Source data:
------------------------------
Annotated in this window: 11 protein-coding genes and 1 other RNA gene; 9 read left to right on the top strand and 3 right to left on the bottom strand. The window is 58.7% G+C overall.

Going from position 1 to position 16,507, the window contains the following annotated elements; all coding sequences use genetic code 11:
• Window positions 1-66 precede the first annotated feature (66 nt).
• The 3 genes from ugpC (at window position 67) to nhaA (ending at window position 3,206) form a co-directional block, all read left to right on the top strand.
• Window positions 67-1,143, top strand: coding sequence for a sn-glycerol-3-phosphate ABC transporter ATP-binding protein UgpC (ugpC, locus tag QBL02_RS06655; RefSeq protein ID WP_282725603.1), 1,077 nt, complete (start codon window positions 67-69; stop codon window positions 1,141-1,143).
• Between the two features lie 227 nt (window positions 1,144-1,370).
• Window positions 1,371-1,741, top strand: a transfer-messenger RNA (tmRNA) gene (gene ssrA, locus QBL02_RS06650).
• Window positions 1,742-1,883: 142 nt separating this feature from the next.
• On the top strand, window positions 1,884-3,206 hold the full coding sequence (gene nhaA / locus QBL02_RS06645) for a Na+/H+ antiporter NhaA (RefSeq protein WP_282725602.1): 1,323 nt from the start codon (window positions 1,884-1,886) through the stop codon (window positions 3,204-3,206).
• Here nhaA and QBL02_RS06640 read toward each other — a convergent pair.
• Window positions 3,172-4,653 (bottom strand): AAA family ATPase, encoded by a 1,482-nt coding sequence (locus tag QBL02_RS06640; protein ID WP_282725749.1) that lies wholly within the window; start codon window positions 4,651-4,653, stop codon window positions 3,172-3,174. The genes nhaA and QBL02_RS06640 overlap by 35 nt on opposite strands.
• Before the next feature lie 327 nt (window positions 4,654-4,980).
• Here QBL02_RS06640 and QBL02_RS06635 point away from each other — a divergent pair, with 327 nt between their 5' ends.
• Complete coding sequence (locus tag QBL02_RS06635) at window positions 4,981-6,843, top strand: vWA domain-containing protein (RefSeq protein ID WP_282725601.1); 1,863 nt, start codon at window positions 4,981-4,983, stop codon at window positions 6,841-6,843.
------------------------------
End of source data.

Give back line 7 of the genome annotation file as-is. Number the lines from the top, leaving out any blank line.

• Window positions 1,371-1,741, top strand: a transfer-messenger RNA (tmRNA) gene (gene ssrA, locus QBL02_RS06650).